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Democracy Trailblazers ignite enthusiasm among teen voters; CA monster blizzard batters Tahoe, Mammoth, Sierra amid avalanche warnings; MN transportation sector could be next in line for carbon-free standard; IN teachers 'stunned' by lawmakers' bid to bypass collective bargaining.

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Nikki Haley says she may not endorse the GOP nominee, President Biden says the U-S will continue air-dropping aid into Gaza and more states look at ditching the electoral college for a national popular vote.

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Hard times could be ahead for rural school districts that spent federal pandemic money on teacher salaries, a former Oregon lumber community drafts a climate-action plan and West Virginians may soon buy raw milk from squeaky-clean cows.

Ohio Social Security beneficiaries will soon see COLA increase

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Thursday, November 2, 2023   

Social Security retirement benefits will increase for Ohioans by more than $50 per month starting in January.

Theresa Busher, public affairs specialist for the Social Security Administration, said the increase is aimed at helping people keep up with the rising cost of expenses.

"It's really important for our beneficiaries," Busher stressed. "Because as we all know, as inflation creeps up and cost of living creeps up, you know that your Social Security benefit then is going to be also evaluated and adjusted automatically each year."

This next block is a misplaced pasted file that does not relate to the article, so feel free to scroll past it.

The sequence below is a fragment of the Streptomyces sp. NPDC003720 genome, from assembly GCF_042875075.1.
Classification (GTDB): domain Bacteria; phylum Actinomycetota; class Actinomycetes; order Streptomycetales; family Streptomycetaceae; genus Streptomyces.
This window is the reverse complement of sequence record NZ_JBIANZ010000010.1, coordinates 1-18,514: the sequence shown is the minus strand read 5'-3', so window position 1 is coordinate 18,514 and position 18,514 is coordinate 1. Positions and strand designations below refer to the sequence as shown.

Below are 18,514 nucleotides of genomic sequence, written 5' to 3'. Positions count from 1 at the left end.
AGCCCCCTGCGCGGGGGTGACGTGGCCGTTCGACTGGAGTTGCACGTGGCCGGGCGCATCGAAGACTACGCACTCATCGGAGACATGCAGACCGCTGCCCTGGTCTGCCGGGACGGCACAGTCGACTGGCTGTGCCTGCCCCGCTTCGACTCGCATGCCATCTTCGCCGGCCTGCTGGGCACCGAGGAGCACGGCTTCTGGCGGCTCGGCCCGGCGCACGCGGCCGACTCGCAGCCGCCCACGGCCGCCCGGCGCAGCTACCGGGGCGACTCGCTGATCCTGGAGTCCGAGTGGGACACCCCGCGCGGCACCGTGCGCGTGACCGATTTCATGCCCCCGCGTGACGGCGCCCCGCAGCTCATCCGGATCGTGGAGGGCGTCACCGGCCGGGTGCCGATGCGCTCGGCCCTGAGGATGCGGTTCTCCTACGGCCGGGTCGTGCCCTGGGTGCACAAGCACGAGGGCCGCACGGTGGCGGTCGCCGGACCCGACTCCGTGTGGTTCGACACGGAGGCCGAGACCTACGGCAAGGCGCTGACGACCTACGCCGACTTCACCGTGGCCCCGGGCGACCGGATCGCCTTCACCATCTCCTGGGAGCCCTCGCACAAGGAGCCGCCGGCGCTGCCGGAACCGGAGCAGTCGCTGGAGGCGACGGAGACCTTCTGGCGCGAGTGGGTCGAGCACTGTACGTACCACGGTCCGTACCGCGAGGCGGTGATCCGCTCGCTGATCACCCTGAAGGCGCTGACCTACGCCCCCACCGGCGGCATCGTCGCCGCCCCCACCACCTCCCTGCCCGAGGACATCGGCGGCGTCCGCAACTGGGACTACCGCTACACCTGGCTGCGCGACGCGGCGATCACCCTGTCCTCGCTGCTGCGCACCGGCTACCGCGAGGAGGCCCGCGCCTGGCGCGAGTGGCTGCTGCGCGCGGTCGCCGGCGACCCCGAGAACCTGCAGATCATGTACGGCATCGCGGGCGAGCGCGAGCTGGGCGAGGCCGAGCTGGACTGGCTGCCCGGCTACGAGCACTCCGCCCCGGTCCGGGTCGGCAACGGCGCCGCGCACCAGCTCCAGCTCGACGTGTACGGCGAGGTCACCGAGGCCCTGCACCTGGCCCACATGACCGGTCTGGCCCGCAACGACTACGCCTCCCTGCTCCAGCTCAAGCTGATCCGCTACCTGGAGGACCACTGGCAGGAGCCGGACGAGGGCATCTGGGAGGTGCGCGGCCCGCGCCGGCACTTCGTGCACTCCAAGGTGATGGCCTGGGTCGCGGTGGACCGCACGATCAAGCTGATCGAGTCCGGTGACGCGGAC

Around 66 million people, or about one in five residents, collected Social Security benefits last February, and about 90% of people aged 21-64 who worked in covered employment last year were insured through Social Security in case of severe disability, according to the Center on Budget Policy and Priorities.

Busher noted people will need to have a My Social Security account by Nov. 14 to see their COLA notice online.

"We just really want folks to realize that if they look online at SocialSecurity.gov, not only can you get good information about this year's cost-of-living adjustment, and how exactly it's figured, again, you can also look in your account, you can track your benefits," Busher outlined.

Other Social Security changes are also slated to go into effect next year, including changes to the maximum amount of earnings subject to the Social Security tax. The amount will increase from around $160,000 to around $168,000.


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